A large collection of papers, mostly printed, relating in great part to Cambridge Elections of 1829, 1830, etc.
Also a Letter from 'Captain Swing' to Dr Whewell, running thus: If you do not call in all the copies of your Mechanics which have promoted the building of machines you shall hear further from Swing.
and very many miscellaneous papers.
1. Circular letter from William Cavendish, addressed to William Whewell. London. Announces his intention to stand for re-election as an MP for the University and solicits his correspondent’s vote. Affirms his attachment to the established religious institutions of the country. (Mechanical copy of a MS.) 12 July 1830
2. Printed prospectus of George Walker, tailor, of 20 Southampton Street, Bloomsbury Square, London, headed ‘The Art of Dress’. [1831?]
3. Circular letter from Henry Goulburn, addressed to William Whewell. London. Acknowledges the support which led to him being re-elected as an MP for the University. (Mechanical copy of a MS.) 15 Dec. 1832
4. Printed resolutions of a meeting held at Corpus Christi Lodge, Cambridge, concerning the establishment of an Association in Cambridge in connection with the Refuge for the Destitute at Hackney. [c. 15 Mar. 1831]
5. Printed circular letter from J. W. Lubbock to members of the Senate of the University of Cambridge, addressed to William Whewell. Trinity College, [Cambridge]. Has been persuaded to stand for election as an MP for the University. States his political principles. 28 Nov. 1832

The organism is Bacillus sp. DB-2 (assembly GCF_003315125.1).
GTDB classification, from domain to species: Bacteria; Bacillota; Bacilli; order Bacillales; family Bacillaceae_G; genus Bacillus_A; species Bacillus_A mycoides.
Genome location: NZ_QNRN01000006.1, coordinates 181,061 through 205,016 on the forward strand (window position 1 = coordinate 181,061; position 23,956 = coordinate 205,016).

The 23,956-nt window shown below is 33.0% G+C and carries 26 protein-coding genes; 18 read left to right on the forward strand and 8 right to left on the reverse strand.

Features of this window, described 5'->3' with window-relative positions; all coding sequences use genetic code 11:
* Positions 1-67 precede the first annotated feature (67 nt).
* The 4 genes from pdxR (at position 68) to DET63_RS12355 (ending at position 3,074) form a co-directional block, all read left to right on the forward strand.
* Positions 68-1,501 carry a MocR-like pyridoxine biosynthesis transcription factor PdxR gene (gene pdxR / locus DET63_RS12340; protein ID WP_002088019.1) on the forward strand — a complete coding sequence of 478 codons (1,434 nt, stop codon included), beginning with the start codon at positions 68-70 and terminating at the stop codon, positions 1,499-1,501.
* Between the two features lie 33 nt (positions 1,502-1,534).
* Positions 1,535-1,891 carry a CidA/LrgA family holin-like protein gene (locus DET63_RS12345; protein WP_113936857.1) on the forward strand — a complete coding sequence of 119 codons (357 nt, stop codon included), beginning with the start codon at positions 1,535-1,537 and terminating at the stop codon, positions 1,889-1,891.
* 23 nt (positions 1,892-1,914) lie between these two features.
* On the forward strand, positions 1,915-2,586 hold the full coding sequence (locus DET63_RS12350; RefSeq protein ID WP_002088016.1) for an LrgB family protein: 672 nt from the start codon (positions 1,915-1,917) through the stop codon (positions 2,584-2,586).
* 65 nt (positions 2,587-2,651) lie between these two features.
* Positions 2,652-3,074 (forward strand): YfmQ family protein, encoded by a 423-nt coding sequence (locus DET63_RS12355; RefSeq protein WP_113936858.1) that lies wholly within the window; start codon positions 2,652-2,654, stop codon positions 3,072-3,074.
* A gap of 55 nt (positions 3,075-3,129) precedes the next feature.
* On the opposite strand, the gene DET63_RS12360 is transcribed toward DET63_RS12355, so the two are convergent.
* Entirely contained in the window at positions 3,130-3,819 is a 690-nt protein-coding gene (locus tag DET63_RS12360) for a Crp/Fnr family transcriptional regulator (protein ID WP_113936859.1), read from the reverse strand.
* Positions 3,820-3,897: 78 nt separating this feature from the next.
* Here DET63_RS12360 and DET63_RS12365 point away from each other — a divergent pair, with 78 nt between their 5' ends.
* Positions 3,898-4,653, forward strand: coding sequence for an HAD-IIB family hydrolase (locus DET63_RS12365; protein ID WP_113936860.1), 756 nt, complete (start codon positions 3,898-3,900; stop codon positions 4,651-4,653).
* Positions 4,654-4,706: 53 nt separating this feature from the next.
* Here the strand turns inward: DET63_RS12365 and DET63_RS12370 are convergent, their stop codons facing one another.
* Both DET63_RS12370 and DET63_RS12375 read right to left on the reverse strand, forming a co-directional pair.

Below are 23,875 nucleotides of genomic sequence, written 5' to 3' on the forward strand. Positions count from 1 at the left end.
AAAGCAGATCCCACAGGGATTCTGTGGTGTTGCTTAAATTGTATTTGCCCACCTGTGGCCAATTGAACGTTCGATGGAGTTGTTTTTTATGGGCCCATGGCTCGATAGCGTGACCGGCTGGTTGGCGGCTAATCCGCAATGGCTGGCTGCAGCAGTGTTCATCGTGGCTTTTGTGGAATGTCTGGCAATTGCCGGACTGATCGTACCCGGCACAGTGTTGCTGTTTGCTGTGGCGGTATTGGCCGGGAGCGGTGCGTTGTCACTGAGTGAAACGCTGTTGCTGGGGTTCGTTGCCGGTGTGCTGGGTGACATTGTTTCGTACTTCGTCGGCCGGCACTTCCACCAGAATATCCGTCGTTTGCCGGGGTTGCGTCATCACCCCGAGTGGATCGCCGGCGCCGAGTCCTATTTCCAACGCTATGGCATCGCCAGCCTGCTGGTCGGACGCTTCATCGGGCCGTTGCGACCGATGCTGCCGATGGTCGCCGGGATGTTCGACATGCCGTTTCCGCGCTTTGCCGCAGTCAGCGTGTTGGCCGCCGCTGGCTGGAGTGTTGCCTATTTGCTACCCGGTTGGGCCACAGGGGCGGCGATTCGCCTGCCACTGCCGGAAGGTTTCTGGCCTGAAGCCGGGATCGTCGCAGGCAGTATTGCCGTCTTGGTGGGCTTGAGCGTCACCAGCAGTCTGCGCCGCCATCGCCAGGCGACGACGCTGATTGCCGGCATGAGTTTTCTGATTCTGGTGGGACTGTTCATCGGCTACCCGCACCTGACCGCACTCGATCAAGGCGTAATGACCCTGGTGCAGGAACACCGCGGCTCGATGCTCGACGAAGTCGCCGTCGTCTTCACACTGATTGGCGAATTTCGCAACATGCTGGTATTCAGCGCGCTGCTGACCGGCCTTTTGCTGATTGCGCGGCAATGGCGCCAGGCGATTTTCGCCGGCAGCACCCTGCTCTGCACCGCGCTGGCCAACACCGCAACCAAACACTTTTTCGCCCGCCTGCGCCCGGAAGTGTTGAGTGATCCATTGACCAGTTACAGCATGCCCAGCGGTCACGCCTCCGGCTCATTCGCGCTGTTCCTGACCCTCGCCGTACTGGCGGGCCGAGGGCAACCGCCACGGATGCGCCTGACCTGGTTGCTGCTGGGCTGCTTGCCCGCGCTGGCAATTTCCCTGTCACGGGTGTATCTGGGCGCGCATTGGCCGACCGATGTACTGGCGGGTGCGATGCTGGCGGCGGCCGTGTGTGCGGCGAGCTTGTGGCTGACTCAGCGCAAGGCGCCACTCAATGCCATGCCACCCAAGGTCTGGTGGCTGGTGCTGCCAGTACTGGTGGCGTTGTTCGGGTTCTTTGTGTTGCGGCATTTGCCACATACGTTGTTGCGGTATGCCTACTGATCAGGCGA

6. Printed circular letter from John George Children, with a notice headed ‘Commemoration of Priestley’; addressed to William Whewell. British Museum, [London]. Requests his attendance as one of the stewards at a public dinner to commemorate the birth of Joseph Priestley. 26 Jan. 1833
7. Printed circular letter from F. H. Maberly, headed ‘Our Protestant Constitution, and the Ancient Institutions of my Country for ever!’ Kingston, near Caxton, Cambridgeshire. His requisition to the sheriff [of Cambridgeshire] for a meeting on ‘that abominable measure of Roman Catholic Emancipation’ has been declined, and he has been prevented by legal means from holding a meeting to promote the impeachment of the Duke of Wellington and [Robert] Peel. Urges the repeal of the Malt and Beer Tax, and exhorts his ‘Protestant brethren’ to defend the constitution. (No address-label.) 21 Jan. 1830
8. Printed report of the syndicate [of the University of Cambridge] appointed to inspect the Observatory. Sidney Lodge, [Cambridge]. 18 June 1830
9. Printed circular letter from William Whewell and J. S. Henslow, with a list of ‘Subscriptions Announced’; addressed to W. J. Bankes. Cambridge Philosophical Society. The Council of the Society have completed the purchase of the collection of British s lately offered to them, but the subscription list will remain open as the full amount has not yet been realized. It is hoped to present an account of the collection, with a list of the subscribers, in the next number of the Transactions. (Marked on the outside ‘Refused’ and ‘Mr Mahamed’. Cf. 27.) 6 Feb. 1828
10. Letter from T. E. Briarly to William Whewell. 14 Great Queen Street, Westminster. Has seen Whewell’s letter in The Times [24 March, p. 5; signed ‘A Reformer] and asks for his own name to be added [to the petition of the Senate of the University of Cambridge, urging modifications to the Reform Bill]. If successful, the Bill will add energy to the operations of government and make talent indispensable to government officers, but he believes the £10 rental too low a qualification. Congratulates him on his recent appointment, and asks to be remembered to [Richard] Gwatkin. 28 Mar. 1831